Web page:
A Barron High School graduate whose parents live near Ridgeland will be ordained as a priest in the Roman Catholic Church at 10 a.m. this Saturday, June 26, 2021, at a private Mass at St. Joseph the Workman Cathedral in La Crosse. He attended St. John the Baptist Parish in Cooks Valley.
The Rev. Eric Mashak is the son of Jeff and Sonia Mashak, former parishioners at St. Joseph Catholic Church in Barron.
He will be one of three Catholic deacons to be ordained June 26 by William Patrick Callahan, bishop of the Diocese of La Crosse. After ordination, Mashak will serve as an associate pastor at St. Bronislava Parish in Plover, Wis., near Stevens Point.
Although the ordination mass is private, it will be livestreamed at www.diolc.org/live/
Barron area resident Ann Stephens, of the Cupboard & Closet store, Barron, said Eric and his family were active at St. Joseph Parish, and that Eric was an altar server at Barron, before the family switched to a Catholic church in Bloomer.
One of 13 children, Mashak attended St. John the Baptist Parish, 4540 Wisconsin Hwy. 40, in Cooks Valley, Wis., near Bloomer, according to Jack Felsheim, director of the office for communications and public relations for the Diocese of La Crosse.
Father Victor Feltes, parish priest at St. John the Baptist, said that while Mashak was already in seminary when he came to Bloomer he has been following Mashak’s progress with great interest.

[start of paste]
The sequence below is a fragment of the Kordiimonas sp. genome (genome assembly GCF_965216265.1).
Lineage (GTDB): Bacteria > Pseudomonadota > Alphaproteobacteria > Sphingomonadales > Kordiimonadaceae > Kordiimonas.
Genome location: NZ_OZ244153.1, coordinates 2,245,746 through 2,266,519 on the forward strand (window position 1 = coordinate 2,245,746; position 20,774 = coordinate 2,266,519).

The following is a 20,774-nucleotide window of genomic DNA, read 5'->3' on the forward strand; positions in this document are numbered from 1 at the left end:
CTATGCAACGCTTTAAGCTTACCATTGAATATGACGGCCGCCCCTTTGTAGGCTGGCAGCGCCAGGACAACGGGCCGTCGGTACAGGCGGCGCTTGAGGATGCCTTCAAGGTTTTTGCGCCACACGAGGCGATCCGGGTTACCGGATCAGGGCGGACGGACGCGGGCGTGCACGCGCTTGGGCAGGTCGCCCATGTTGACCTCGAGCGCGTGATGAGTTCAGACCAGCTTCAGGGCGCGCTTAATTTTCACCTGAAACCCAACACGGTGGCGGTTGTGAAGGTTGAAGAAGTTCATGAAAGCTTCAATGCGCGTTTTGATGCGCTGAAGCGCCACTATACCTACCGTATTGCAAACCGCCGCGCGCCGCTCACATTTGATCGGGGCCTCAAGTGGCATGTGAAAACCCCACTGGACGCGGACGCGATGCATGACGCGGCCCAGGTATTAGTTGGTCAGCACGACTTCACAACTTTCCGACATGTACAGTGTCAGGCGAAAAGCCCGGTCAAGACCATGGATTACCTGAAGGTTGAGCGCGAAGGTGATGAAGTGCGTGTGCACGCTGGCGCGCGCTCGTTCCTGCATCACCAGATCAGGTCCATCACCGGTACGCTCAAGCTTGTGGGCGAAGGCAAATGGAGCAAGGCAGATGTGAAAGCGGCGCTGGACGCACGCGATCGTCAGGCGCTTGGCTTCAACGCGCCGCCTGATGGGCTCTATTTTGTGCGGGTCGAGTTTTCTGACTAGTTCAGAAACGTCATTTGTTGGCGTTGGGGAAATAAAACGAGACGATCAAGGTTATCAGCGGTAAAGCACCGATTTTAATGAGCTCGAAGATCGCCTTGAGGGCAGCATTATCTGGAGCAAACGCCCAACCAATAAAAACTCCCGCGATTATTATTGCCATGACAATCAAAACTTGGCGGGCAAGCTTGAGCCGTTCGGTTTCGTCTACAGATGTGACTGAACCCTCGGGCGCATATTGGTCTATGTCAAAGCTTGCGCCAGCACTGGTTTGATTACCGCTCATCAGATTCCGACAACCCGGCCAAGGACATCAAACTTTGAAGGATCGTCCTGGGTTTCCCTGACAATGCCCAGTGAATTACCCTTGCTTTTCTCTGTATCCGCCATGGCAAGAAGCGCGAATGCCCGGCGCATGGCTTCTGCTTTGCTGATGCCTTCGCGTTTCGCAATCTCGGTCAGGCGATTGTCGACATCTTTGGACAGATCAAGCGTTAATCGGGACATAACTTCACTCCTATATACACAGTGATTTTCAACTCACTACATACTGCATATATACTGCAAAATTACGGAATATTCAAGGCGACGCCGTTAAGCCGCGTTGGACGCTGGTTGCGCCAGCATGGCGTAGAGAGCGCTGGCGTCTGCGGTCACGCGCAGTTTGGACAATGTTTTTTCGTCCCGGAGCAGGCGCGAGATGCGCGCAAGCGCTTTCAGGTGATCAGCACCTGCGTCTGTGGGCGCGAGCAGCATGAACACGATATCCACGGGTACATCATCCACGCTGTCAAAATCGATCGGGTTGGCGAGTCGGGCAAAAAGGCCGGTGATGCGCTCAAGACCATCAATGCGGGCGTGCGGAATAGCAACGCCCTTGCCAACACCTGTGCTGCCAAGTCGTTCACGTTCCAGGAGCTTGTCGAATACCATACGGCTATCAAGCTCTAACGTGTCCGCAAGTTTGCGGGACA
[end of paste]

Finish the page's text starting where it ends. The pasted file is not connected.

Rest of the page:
As a resident from the northern part of the diocese, “Deacon Mashak enjoys time outdoors where he likes to hunt and fish,” a diocesan press release added. “He is looking forward to his first assignment where he can share the deep unconditional love God has given to him.”
The release also said Mashak studied at the University of Mary in Bismarck, N.D., the Immaculate Heart of Mary Seminary, Winona, Minn., and the Pontifical North American College in Rome.
The “discernment process,” the Catholic church’s definition for the decision to study for the priesthood, is one that is not taken lightly, and which involves much time and thought.
According to Felsheim, the “discernment process can take many shapes, and God will call men at various times in their lives.”
He said the diocese has a “director of formation who helps men along the way. There are discernment events which serve to introduce men to various aspects of the priesthood.
Those received into the program “will have nine years of study before ordination,” Felsheim added. “First, (there is a) year of focused discernment, before four years of college and then four years of theological studies.”